Photo of eight sticky notes that read messages like "online chat", "stay home", and "be safe"

Staying globally relevant in the new normal

The phrase “think global, act local” has been around for years prompting many of us working in global businesses to be sensitive to how our initiatives play out in different parts of the world. But not until the spread of the COVID-19 pandemic has there been a global emergency that has truly required everyone, everywhere to care about what is happening in their own communities, as well as the rest of the world.

Globally, uncertainty has become our only certainty. Our work in the field of communications has taken on a new purpose as people seek accurate information to help them answer questions about how to plan and live their lives. 

Like many of us, I spent the first half of 2020 devouring all of the content I could get my hands on — newspapers, TV, Instagram, Facebook, LinkedIn and WhatsApp. In the U.S., Andrew Cuomo’s daily briefings became a critical reference point for me and millions of people desperate for clear and honest information. Scientists became our new figures of authority and trust. 

As the complexity has grown, government leaders everywhere continued to manage the cadence and content of their communication to create the perception that they have everything under control. Meanwhile, the average citizen has been left desperate for direction, clarity and leadership. 

Globally, entire industries and businesses have been demolished by job losses and changes in leadership. Numerous countries are closing their borders to each other. Those working in agencies, corporations and institutions have watched their jobs grow more intense with non-stop video meetings, a renewed focus on internal communications and a need to be relevant to external stakeholders in a world that is continuously focused on only one topic.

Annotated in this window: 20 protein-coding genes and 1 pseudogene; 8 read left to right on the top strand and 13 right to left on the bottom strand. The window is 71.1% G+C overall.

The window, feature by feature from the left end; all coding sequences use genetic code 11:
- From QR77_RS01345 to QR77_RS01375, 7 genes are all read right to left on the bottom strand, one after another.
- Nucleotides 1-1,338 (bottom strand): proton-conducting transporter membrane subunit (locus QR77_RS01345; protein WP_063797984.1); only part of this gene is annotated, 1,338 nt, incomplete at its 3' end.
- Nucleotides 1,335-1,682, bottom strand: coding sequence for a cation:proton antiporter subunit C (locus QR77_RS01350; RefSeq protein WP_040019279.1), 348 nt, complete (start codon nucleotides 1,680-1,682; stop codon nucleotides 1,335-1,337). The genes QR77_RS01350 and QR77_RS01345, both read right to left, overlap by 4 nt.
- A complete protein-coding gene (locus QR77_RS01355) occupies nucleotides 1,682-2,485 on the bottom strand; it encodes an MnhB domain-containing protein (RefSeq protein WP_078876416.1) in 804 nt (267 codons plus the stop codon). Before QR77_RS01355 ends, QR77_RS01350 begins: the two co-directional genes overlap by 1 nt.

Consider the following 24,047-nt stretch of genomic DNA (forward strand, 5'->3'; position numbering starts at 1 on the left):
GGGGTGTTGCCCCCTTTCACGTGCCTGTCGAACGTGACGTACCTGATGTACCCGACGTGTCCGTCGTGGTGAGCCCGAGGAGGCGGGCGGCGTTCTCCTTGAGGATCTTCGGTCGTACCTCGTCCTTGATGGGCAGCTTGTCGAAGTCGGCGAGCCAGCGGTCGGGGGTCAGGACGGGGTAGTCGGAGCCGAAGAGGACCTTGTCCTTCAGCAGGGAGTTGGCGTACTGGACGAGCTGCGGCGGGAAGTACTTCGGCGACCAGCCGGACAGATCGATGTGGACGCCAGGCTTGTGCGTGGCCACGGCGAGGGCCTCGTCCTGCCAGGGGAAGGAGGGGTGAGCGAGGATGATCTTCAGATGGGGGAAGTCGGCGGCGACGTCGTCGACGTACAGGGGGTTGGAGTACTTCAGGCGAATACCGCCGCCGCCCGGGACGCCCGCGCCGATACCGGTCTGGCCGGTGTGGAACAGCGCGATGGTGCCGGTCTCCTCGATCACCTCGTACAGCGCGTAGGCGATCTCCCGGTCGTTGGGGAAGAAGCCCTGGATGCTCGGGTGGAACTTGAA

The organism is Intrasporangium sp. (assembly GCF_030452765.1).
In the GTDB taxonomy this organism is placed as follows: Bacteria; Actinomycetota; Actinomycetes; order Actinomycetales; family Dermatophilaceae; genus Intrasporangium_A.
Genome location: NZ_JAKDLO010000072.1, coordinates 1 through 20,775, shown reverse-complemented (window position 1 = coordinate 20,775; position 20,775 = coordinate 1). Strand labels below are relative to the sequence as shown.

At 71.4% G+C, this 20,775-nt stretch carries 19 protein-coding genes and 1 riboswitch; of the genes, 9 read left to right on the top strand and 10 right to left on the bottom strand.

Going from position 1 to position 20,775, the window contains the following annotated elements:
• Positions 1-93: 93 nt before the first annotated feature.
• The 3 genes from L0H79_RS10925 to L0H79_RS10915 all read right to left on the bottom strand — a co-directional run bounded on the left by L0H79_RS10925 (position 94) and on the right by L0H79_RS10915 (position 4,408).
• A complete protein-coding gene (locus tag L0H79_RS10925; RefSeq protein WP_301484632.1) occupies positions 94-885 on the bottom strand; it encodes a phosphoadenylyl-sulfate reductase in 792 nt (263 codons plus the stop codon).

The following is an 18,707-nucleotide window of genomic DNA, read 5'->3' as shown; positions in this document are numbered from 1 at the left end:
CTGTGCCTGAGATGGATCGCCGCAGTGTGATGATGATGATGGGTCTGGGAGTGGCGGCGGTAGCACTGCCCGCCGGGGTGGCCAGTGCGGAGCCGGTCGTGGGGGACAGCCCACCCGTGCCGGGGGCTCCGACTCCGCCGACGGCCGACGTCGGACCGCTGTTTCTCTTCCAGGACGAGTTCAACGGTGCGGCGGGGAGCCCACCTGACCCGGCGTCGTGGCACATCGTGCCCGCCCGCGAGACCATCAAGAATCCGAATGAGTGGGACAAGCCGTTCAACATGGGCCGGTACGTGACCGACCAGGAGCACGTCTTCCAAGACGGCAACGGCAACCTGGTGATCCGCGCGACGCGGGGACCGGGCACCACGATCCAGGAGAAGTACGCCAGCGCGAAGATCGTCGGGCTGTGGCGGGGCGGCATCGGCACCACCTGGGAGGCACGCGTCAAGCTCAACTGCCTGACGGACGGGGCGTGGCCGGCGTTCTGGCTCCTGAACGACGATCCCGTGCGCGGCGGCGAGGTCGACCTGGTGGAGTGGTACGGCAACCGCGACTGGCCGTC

The social and political climates demand business leaders be more aggressive and creative in communicating through new channels — beyond the standard company e-mail and in-person town hall meetings. It has also become imperative for corporations to take a stand on social issues — from health care to the environment, to racial equality to workplace mobility, while factoring in the political backlash basic corporate decisions can create.

The world continues to simultaneously mourn the past and fight for the future — for change, equality and hope. As communicators share experiences with each other and tips on what’s working in our new normal, a few themes emerge:

  • Keep an ongoing pulse on the environment and be ready to pivot your strategy as needed. Flexibility is key.
  • Find purpose in everything that you do. Communicate with real intention and meaning. The words we pick matter even more these days.
  • Use this environment for more listening vs. doing. Advise the organizations and leaders you work with to lead with empathy, patience and love.
  • Find the right moments to introduce new topics that matter to your target audiences. We are all tired of 24/7 discussions of COVID and politics and have other interests.
  • Take care of yourself and your loved ones. And hold onto your sense of humor. Even when it seems like it’s impossible to.

I recently received a text message from a good friend in New Jersey with a photo of a huge tree that was uprooted in her backyard and crashed on her pool and outdoor sitting area. Her caption said, “Did I mention it’s 2020?!” This is a year where everything seems unhinged but thoughtful communication can make this and next year more manageable. 

Gulden Mesara is Senior Vice President and Chief Marketing and Communications Officer at the City of Hope. She is a member of the USC Annenberg Center for PR Board of Advisors.